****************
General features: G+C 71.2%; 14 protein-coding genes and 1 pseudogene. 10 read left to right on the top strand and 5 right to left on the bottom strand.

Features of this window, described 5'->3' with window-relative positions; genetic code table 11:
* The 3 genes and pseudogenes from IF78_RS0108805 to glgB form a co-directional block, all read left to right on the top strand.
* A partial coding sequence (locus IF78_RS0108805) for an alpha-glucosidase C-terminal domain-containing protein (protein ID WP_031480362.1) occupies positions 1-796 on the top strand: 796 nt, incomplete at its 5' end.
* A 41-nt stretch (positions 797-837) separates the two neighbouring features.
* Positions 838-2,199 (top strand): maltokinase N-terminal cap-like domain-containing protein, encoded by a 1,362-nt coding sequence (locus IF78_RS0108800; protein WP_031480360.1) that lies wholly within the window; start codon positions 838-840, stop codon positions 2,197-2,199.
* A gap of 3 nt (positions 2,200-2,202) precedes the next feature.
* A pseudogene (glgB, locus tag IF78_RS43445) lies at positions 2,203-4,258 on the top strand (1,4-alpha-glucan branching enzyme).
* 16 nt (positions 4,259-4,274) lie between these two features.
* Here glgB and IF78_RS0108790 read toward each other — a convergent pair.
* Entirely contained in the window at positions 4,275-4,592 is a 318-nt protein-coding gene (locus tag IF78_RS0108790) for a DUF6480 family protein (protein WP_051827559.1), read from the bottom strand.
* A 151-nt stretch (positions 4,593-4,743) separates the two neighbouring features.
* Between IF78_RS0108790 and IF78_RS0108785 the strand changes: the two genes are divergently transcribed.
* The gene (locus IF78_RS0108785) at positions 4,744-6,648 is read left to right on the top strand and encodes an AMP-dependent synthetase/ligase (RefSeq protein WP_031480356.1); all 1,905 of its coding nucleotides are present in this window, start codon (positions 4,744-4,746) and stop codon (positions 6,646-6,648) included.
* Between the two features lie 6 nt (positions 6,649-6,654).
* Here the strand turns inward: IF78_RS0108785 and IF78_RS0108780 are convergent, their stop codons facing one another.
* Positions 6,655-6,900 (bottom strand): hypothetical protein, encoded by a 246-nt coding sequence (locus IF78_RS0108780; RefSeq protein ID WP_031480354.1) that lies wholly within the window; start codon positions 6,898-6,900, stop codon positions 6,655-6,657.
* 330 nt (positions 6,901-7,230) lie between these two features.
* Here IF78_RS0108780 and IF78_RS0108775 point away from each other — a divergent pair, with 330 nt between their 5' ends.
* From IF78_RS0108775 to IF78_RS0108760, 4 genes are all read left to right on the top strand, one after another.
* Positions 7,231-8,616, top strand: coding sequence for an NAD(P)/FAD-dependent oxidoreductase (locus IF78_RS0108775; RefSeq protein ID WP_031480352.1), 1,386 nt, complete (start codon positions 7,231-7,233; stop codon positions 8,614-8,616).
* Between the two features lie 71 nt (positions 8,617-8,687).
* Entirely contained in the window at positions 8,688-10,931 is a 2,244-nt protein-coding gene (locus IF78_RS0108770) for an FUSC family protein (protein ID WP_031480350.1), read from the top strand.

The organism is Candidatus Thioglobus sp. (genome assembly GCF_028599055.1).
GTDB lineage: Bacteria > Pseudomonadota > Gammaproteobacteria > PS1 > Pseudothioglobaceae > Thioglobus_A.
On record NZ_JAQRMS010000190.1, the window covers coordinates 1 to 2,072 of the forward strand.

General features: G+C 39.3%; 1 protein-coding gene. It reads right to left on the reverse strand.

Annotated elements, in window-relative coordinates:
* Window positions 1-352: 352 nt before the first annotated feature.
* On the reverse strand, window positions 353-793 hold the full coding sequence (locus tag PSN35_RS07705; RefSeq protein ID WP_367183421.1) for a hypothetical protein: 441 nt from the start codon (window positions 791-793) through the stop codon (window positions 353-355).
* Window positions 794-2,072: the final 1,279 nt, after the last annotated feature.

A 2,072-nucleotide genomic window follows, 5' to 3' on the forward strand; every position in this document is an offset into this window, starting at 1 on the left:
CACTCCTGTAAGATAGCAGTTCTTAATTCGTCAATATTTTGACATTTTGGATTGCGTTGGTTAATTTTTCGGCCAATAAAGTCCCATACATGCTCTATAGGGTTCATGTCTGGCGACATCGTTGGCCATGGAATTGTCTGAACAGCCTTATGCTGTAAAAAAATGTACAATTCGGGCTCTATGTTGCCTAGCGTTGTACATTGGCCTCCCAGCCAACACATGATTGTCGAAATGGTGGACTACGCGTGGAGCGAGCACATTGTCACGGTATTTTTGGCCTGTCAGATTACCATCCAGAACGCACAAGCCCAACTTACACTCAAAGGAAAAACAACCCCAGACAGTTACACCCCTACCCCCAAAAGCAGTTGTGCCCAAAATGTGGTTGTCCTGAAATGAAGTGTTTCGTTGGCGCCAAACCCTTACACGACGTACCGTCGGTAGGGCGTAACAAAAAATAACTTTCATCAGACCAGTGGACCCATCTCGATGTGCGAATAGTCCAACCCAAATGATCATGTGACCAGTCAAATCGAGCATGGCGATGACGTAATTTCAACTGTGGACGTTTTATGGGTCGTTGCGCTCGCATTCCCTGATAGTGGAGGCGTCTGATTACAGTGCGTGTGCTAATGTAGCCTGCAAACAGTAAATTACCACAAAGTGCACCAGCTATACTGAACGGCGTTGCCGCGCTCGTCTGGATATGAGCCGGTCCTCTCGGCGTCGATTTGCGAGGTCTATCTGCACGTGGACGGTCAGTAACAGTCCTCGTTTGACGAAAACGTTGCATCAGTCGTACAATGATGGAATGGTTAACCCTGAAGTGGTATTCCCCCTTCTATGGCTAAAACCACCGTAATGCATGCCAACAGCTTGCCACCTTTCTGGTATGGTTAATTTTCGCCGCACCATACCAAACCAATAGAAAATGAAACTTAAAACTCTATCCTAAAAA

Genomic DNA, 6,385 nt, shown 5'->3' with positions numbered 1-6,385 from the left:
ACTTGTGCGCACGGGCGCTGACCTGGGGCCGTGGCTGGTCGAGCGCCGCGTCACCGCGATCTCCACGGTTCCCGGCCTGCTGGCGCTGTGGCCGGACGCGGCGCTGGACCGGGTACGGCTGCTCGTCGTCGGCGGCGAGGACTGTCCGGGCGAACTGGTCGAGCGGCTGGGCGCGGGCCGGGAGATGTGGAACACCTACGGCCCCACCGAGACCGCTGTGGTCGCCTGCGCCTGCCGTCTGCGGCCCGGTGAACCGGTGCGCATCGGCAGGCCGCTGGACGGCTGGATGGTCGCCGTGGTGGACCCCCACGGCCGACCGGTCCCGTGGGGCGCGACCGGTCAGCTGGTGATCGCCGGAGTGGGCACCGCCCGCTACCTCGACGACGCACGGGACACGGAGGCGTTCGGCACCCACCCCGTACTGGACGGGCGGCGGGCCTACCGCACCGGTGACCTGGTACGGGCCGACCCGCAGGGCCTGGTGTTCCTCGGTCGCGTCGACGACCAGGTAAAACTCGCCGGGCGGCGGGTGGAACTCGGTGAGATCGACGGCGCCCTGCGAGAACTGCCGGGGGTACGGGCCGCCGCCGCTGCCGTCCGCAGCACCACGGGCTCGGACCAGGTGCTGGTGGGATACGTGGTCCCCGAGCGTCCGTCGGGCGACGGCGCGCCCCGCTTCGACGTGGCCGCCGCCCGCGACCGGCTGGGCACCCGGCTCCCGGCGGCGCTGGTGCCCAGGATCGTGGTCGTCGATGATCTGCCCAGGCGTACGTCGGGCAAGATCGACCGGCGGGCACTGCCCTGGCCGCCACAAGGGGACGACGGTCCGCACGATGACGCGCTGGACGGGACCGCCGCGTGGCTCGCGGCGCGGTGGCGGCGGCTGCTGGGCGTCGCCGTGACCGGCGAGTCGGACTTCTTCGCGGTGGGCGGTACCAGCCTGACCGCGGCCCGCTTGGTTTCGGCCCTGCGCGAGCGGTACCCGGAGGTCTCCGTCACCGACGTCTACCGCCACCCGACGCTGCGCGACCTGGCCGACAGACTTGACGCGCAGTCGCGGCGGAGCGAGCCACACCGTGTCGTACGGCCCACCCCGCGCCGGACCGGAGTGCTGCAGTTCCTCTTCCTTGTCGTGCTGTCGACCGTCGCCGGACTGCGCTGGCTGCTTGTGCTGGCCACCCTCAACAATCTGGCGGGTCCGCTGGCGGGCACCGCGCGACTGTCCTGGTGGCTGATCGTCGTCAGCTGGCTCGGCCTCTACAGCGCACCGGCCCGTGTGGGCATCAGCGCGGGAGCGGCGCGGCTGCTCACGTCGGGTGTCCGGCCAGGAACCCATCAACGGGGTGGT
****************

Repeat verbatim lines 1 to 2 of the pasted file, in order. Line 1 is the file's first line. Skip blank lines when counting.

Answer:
General features: G+C 71.2%; 14 protein-coding genes and 1 pseudogene. 10 read left to right on the top strand and 5 right to left on the bottom strand.

Features of this window, described 5'->3' with window-relative positions; genetic code table 11: